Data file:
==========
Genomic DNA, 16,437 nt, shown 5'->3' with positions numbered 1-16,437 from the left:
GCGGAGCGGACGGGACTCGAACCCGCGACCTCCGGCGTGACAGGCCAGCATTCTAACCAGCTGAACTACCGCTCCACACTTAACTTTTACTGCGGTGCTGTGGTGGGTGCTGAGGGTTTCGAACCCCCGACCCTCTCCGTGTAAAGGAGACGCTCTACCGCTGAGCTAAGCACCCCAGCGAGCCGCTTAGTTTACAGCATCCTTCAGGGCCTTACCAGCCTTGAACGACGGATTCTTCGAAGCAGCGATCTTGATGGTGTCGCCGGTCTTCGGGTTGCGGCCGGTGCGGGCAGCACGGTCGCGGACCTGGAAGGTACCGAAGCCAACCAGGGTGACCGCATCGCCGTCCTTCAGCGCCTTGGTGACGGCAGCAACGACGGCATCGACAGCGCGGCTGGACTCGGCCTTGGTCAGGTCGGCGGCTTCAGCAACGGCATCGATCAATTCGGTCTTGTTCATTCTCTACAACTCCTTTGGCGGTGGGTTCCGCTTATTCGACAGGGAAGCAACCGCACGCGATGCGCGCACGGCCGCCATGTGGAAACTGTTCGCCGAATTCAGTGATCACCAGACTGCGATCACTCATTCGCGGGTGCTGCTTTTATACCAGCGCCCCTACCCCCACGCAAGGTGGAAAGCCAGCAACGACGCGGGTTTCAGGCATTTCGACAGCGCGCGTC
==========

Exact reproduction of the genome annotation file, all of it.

Genomic DNA, 16,437 nt, shown 5'->3' with positions numbered 1-16,437 from the left:
GCGGAGCGGACGGGACTCGAACCCGCGACCTCCGGCGTGACAGGCCAGCATTCTAACCAGCTGAACTACCGCTCCACACTTAACTTTTACTGCGGTGCTGTGGTGGGTGCTGAGGGTTTCGAACCCCCGACCCTCTCCGTGTAAAGGAGACGCTCTACCGCTGAGCTAAGCACCCCAGCGAGCCGCTTAGTTTACAGCATCCTTCAGGGCCTTACCAGCCTTGAACGACGGATTCTTCGAAGCAGCGATCTTGATGGTGTCGCCGGTCTTCGGGTTGCGGCCGGTGCGGGCAGCACGGTCGCGGACCTGGAAGGTACCGAAGCCAACCAGGGTGACCGCATCGCCGTCCTTCAGCGCCTTGGTGACGGCAGCAACGACGGCATCGACAGCGCGGCTGGACTCGGCCTTGGTCAGGTCGGCGGCTTCAGCAACGGCATCGATCAATTCGGTCTTGTTCATTCTCTACAACTCCTTTGGCGGTGGGTTCCGCTTATTCGACAGGGAAGCAACCGCACGCGATGCGCGCACGGCCGCCATGTGGAAACTGTTCGCCGAATTCAGTGATCACCAGACTGCGATCACTCATTCGCGGGTGCTGCTTTTATACCAGCGCCCCTACCCCCACGCAAGGTGGAAAGCCAGCAACGACGCGGGTTTCAGGCATTTCGACAGCGCGCGTC